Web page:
Day-to-Day Changes in Muscle Protein Synthesis in Recovery From Resistance, Aerobic, and High-Intensity Interval Exercise in Older Men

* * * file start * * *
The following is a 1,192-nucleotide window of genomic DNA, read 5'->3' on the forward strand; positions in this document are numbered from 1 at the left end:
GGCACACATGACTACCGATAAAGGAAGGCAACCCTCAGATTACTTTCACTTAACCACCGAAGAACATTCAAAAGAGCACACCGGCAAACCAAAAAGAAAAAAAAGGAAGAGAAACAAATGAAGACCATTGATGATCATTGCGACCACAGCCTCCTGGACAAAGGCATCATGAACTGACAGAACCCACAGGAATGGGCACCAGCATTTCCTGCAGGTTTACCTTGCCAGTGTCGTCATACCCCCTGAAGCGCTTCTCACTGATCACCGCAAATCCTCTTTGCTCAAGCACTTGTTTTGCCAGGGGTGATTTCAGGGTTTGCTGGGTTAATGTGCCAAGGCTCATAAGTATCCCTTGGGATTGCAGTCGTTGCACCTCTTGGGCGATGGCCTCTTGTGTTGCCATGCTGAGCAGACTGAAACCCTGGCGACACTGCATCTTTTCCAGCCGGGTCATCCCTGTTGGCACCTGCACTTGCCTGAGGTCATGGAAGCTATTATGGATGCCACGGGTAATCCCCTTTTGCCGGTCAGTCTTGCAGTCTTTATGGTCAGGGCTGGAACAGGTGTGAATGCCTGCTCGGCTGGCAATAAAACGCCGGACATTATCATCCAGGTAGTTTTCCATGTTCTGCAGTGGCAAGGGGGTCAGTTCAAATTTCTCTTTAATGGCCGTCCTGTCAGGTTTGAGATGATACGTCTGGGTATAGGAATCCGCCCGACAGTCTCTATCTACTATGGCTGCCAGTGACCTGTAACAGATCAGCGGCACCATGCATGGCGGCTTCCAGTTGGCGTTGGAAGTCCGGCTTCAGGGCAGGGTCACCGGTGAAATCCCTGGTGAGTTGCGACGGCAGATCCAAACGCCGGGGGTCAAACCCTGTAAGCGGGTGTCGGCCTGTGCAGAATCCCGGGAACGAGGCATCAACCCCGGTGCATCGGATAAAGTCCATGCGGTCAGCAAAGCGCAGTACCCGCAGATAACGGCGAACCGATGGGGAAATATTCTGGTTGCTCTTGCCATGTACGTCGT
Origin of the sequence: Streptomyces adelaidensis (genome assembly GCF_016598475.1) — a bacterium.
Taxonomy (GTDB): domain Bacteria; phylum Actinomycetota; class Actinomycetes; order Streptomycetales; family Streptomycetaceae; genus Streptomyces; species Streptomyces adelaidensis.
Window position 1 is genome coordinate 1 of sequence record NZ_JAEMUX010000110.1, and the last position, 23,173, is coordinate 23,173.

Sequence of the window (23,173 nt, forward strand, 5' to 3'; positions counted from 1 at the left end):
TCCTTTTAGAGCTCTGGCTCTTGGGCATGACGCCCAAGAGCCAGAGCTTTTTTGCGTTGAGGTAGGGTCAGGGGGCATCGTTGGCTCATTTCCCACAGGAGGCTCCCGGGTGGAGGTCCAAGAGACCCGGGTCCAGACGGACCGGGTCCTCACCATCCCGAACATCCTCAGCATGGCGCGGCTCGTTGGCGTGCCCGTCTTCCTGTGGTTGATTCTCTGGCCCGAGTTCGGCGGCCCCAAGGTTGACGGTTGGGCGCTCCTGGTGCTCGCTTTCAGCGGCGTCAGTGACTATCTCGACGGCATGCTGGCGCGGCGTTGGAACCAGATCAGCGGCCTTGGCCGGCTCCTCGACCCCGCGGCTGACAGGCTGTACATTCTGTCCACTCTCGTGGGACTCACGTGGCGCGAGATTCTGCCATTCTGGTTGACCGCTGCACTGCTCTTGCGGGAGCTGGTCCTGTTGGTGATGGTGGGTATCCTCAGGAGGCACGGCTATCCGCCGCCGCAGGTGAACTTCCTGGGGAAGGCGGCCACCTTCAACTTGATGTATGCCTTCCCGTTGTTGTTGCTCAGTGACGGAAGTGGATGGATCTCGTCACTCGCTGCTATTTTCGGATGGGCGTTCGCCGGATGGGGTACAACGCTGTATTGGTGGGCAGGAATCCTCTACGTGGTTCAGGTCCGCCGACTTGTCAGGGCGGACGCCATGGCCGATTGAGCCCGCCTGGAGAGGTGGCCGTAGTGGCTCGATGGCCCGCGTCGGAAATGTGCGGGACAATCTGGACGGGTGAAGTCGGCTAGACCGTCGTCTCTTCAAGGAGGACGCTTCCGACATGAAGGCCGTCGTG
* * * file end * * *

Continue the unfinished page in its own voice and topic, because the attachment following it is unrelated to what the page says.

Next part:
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BACKGROUND: Resistance exercise (RE) and aerobic exercise are recommended for older adults for fitness and strength. High-intensity interval exercise (HIIT) is an understudied but potent potential alternative to aerobic exercise. This study aimed to determine how each mode of exercise affected the integrated day-to-day response of muscle protein synthesis. METHODS: Sedentary men (n = 22; 67±4 years; body mass index: 27.0±2.6 kg m(-) (2) [mean ± SEM]) were randomly assigned to perform RE, aerobic exercise, or HIIT. Participants consumed a stable isotope tracer (D2O) for 9 days. Daily saliva samples were taken to measure tracer incorporation in body water. Muscle biopsies were obtained on Days 5-8 of D2O consumption to measure tracer incorporation into muscle at rest, 24 hours, and 48 hours following each exercise bout: RE (3 × 10 repetitions: leg extensor and press, 95% 10RM), HIIT (10 × 1 minute, 95% maximal heart rate [HRmax]), or aerobic exercise (30 minutes, 55%-60% HRmax). RESULTS: Myofibrillar protein fractional synthetic rate was elevated, relative to rest, at 24 and 48 hours following RE and HIIT. The increase in myofibrillar fractional synthetic rate was greater following RE versus HIIT at both time points. HIIT was the only mode of exercise to increase sarcoplasmic protein fractional synthetic rate 24-hour postexercise (2.30±0.34% d(-) (1) vs 1.83±0.21% d(-) (1)). CONCLUSIONS: This study shows that in older men, changes in muscle protein synthesis in response to certain exercises are long lasting and that HIIT significantly increases myofibrillar and sarcoplasmic fractional synthetic rate in this population.
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